Monday, February 6th, 2023
Monday, February 6th, 2023

Breaking News for

Sportsmen Since 1967

Bowhunters head into season with optimism

Springfield — How’s this for a change: bowhunters are actually opening the season with a hint of optimism – at least they are not expecting to find scores of dead deer scattered throughout the woods.

After a few years of watching the herd take hard hits from blue tongue and epizootic hemorrhagic disease, the summer of 2014 has been relatively uneventful on the deer disease front. Even the national scene has been quiet, evident by recent news from the Quality Deer Management Association, which reported that hemorrhagic diseases ­– including EHD and bluetongue virus – seems to have “taken a break this summer.”

“A small number of reports are trickling in from scattered states, but we’re not seeing any nationwide trends or large outbreaks this year,” said Dr. David Stallknecht, a scientist with the Southeast Cooperative Wildlife Disease Study at the University of Georgia.

Stallknecht said one or two positive cases had come in from each of a handful of states scattered in the south and north.

As for Illinois and the rest of the Midwest, “We won’t see a big outbreak at this point. I expect a few cases to keep trickling in, but we’ve never had a large outbreak pop up this late in the year,” he said.

Following a string of serious Illinois outbreaks in 2007 and 2012 – hunters taking to their October treestands in those years often reported finding deer carcasses from the summer – this season looks clear.

Archery season opened Oct. 1. Last year’s season ran 111 days and resulted in a harvest of 57,364, down from the 59,805 the year before. A total of 216,193 archery permits were sold by DNR for the 2013-14 season.
EHD count under-estimated

On the books, Illinois lost roughly 4,000 deer over the past three years to EHD, but that number has been proven extremely conservative.

A report released this summer by the Illinois Natural History Survey’s Human Dimensions Program indicated that a large percentage of Illinois hunters who found dead deer last summer and fall did not report their discoveries to DNR, in essence skewing dramatically the actual number of deer that fell victim to the 2013 EHD and blue tongue outbreak.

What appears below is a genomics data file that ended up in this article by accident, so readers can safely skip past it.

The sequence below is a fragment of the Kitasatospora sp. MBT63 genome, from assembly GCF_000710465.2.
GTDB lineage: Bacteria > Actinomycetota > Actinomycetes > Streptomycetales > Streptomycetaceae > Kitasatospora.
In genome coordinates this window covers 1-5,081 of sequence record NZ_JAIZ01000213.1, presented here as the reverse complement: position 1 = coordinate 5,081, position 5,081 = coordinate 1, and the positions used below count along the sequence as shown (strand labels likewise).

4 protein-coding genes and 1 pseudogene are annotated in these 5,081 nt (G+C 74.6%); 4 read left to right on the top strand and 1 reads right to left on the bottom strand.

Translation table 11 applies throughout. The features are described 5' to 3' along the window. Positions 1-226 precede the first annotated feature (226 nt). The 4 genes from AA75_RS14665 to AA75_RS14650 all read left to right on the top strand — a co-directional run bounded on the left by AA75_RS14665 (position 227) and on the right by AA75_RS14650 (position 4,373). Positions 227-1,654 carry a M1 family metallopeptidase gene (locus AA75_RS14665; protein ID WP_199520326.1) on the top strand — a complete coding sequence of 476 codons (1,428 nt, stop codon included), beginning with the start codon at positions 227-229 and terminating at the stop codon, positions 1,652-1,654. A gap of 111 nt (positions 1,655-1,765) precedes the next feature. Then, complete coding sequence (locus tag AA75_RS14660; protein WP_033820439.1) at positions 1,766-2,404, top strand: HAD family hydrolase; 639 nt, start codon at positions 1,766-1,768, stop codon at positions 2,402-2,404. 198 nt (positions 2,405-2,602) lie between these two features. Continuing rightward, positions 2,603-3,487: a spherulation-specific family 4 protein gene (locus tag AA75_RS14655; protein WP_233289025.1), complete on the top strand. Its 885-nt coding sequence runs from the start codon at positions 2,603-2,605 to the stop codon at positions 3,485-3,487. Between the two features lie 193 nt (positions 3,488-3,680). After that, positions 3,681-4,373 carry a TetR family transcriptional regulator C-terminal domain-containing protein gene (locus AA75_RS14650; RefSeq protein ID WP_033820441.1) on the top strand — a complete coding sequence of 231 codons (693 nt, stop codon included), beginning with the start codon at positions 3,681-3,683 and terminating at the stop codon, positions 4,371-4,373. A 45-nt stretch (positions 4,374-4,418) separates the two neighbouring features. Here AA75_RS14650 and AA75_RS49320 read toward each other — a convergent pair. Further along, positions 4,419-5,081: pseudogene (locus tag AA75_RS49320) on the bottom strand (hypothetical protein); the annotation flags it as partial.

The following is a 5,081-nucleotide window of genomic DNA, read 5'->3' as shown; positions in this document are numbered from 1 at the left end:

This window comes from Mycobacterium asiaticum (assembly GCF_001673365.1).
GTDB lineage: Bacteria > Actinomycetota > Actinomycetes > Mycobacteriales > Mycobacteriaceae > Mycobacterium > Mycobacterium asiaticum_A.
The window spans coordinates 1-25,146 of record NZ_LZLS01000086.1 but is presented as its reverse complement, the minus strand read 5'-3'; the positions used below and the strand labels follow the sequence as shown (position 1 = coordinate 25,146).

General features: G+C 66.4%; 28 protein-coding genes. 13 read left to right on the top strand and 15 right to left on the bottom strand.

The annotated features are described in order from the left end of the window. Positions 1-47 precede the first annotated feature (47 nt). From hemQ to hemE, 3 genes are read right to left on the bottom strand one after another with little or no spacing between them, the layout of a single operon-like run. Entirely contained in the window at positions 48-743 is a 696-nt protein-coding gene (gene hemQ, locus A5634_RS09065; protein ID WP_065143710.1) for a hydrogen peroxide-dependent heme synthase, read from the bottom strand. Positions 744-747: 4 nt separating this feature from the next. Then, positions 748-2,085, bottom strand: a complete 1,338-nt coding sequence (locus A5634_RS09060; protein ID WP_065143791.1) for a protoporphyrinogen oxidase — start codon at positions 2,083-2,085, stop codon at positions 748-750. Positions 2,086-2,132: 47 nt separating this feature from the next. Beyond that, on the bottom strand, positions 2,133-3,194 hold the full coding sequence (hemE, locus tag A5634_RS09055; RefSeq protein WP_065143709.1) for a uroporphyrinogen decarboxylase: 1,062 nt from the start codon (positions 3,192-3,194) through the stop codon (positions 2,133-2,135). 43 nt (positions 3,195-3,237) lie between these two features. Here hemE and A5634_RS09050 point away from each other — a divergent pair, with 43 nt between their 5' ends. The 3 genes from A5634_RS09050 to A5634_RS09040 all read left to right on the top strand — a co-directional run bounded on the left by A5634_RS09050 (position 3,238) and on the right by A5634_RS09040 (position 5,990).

According to Craig Miller, who authored “Illinois Hunters’ Attitudes toward Seasons, Bag Limits, and Regulations 2013-14” with Brent Williams and Andrew Stephenson, more than 94 percent of the hunters who indicated they saw dead deer between July and October last year did not report the dead deer. At the same time, more than 57 percent of those hunters said they believed the diseases had led to a decrease in the number of deer in the areas they hunt.
Blue tongue findings

While it was focused on livestock, a new study out of California may have solved one mystery about the blue tongue virus.

The virus, which infect deer, elk, cattle, goats and sheep, manages to survive the winter by reproducing in the insect that transmits it, reported veterinary scientists at the University of California-Davis.

“By conducting this epidemiological study on a commercial dairy farm in northern California, we were able to demonstrate that the virus overwinters in female midges that had fed on an infected animal during the previous season,” said lead author Christie Mayo, a veterinarian in the UC-Davis Veterinary school.

“This discovery has important ramifications for predicting the occurrence of blue  tongue and, we hope, for eventually developing controls for the disease,” said co-author James MacLachlan, a UC Davis veterinary professor and viral disease expert.

Blue tongue disease, first identified during the 1800s in southern Africa, is transmitted by the Culicoides biting midge, a tiny gnat sometimes referred to as a “no-seeum.”

Blue tongue in the wild is often confused with EHD, though they are different viruses.

Researchers documented, for the first time, the presence of genetic material for the blue tongue virus in female midges that were collected during two consecutive winter seasons. They concluded that those long-lived female midges had been infected with the blue tongue virus during the previous warm-weather season. They were carrying the virus through the winter months and would later in the season once again transmit it to wild and domestic animals.

Share on Social


Hand-Picked For You

Related Articles